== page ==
For most of Elon University’s history, Black stories have not been shared, making progress nearly impossible, said Buffie Longmire-Avital, director of the Black Lumen Project.
Longmire-Avital presented the Black Lumen Project’s main accomplishments from its first year on Aug. 16 as a part of planning week. This presentation was for other Elon faculty and staff members, letting them know where to find resources to learn about Black history within Elon and how to create sustainable change.
In 2020, the Committee on Elon History and Memory released a report with sections of the university’s history and recommendations for moving forward, including a proposal for the Black Lumen Project, an initiative to make the university community more equitable. The Black Lumen Project looks at Black individuals who have historically made a difference at Elon and weren’t always recognized for their contributions.
“One of the things that we saw in working on that History and Memory Report, and really doing a deep dive and thinking about anti-Black racism in particular, was resilience of Black community members,” Longmire-Avital said. “Both external to Elon’s campus and around the surrounding areas and also on campus, and how individuals really rallied to create these kinds of counterspaces, counternarratives to provide that shelter through the storm.”
Longmire-Avital said the work that the Black Lumen Project does is twofold and also includes working to create sustainable change. She said previously, progress has been made in creating community spaces for Black people on campus, telling stories of marginalized individuals and providing resources for faculty who are looking to include these stories in their classes.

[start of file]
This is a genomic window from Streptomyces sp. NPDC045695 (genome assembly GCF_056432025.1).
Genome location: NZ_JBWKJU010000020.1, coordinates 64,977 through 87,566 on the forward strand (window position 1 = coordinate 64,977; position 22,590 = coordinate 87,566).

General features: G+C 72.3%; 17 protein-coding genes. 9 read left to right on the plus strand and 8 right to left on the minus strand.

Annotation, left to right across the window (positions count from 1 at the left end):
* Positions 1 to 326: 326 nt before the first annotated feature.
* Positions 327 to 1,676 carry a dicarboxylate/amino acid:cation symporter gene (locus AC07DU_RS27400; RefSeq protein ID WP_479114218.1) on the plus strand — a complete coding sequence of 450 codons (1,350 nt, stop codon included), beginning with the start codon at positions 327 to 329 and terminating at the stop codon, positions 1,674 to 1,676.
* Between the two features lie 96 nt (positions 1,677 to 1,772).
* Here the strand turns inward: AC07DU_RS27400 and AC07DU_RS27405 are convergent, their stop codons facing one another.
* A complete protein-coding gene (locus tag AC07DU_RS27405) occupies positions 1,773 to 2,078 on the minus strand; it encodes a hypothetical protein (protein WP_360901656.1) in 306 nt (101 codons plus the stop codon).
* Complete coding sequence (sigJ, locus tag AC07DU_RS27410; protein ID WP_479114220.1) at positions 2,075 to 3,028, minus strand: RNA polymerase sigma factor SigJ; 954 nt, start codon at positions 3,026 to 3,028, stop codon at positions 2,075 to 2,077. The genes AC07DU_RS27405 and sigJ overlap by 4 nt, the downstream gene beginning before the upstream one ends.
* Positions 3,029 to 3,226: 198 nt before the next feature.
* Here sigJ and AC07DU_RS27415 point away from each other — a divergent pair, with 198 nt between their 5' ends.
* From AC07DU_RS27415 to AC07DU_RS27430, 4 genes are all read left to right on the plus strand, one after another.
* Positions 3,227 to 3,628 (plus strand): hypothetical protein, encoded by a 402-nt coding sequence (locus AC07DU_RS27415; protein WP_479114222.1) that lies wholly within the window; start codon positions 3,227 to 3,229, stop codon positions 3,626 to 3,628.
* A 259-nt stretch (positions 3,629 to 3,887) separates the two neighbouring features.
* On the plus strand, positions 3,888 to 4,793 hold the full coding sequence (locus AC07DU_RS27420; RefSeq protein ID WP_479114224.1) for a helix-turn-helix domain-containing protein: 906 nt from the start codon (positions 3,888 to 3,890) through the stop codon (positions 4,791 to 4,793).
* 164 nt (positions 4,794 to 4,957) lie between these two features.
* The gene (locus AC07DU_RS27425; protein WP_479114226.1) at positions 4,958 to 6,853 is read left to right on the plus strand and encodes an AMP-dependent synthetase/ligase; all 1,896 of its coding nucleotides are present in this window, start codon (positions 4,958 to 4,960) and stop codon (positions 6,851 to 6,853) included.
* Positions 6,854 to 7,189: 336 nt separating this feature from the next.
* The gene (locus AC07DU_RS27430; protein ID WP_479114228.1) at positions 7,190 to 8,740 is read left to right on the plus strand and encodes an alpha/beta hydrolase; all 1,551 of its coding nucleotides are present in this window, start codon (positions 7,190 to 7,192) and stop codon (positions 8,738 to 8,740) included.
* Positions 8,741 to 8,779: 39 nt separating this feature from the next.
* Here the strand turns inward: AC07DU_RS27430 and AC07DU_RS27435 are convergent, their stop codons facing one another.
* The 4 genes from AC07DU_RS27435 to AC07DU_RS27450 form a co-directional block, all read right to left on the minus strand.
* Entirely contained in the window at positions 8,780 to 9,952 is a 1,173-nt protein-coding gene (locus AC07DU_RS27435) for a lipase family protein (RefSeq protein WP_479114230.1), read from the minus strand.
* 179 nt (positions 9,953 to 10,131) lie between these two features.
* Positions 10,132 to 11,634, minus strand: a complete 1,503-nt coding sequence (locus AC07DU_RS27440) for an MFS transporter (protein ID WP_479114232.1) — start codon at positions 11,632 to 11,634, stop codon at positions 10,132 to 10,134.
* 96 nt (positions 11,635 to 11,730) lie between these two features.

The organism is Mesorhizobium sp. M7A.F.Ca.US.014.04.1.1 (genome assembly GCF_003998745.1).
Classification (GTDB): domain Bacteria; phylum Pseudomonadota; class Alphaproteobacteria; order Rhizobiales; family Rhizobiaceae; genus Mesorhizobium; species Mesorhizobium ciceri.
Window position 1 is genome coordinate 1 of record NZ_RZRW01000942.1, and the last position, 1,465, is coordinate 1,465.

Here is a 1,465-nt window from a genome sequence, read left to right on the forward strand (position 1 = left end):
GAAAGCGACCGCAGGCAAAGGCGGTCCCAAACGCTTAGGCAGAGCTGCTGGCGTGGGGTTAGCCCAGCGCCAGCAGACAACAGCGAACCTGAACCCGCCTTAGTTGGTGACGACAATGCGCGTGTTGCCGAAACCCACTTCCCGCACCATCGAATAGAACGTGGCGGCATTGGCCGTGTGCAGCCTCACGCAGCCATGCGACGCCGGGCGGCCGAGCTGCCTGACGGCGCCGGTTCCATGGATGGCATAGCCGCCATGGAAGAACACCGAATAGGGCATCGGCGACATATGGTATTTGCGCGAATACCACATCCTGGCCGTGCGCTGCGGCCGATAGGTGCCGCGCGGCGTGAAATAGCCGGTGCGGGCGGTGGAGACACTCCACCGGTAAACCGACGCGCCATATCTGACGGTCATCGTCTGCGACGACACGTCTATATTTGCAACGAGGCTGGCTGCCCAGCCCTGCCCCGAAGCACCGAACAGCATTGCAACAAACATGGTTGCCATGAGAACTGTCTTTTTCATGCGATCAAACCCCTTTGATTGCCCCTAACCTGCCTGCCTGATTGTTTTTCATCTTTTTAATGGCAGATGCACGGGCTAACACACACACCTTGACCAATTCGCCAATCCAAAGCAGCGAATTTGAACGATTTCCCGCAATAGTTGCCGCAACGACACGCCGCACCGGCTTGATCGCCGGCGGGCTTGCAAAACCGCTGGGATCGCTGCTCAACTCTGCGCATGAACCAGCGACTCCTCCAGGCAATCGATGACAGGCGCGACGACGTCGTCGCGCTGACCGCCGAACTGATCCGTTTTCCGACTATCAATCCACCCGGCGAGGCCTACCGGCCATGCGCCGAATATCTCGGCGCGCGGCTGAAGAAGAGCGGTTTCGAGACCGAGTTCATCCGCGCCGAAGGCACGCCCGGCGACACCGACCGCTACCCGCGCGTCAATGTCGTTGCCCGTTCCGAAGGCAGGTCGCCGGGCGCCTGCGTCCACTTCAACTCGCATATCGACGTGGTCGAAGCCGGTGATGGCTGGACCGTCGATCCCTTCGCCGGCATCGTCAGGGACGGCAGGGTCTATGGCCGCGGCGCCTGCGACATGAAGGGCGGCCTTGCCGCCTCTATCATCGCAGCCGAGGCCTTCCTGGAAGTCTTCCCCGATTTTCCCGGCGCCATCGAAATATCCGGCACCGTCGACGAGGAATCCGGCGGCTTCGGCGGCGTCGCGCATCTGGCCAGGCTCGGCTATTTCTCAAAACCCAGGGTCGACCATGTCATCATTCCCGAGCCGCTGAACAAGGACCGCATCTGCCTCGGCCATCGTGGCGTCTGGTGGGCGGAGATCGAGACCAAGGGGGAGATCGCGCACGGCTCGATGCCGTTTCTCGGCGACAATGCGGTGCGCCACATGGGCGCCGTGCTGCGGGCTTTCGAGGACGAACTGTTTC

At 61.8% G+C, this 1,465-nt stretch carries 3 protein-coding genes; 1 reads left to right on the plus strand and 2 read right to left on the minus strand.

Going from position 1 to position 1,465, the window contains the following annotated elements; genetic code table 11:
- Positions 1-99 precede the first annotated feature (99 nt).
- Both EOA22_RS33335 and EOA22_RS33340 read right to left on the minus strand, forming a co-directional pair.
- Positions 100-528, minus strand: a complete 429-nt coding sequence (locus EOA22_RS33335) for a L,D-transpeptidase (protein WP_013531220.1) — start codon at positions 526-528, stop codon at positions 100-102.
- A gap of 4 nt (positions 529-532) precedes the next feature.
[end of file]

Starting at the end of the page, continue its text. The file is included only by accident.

Longmire-Avital said the work being done can’t just examine what a Black institution looks like now, but what it will look like in the years and decades ahead. But, she said, these changes haven’t been streamlined enough to last beyond staff members leaving.
“The other thing that we saw when the work was being done by an individual, if that individual burned out, is that individual left, then the work disappeared, and we had to wait until somebody else came to pick it up,” Longmire-Avital said.
Charles Irons, past chair of the Committee on Elon History and Memory, said Black Lumen has looked at the history of Alamance County, focusing on things such as the two known lynchings that occurred and other stories that had “confusing deaths,” which can’t be proven accidental or racially motivated.
Irons has traced and connected with different individuals who are connected to Elon, such as Andrew Morgan. Irons worked with Morgan’s family to document his story and said in 1926 when Morgan worked as a maintenance worker, Elon did not yet accept Black students into the college. Irons said that telling these stories fills him with emotion, especially as they mean so much to families.
He said he has received resistance from people who refuse to acknowledge Elon’s history with racism.
“Someone asked me, ‘Can you tell me honestly, what difference one person of color in the room would make?’” Irons said.
Irons said the resistance he sees comes from white people who are unaware of their own ignorance. This resistance, he believes, stems from those who don’t understand Alamance County’s history or what life on Elon’s campus was like at the time of integration.
“One of the things from a white person's perspective, I think I can say, is that white people are able to be thoroughly racist without ideating racism,” Irons said. “Without thinking about it, this kind of unconsciousness. Folks who don't remember being really bigoted. When someone reflects back to them the things that they did, ‘That's not me, I'm a Democrat and that couldn't be me.”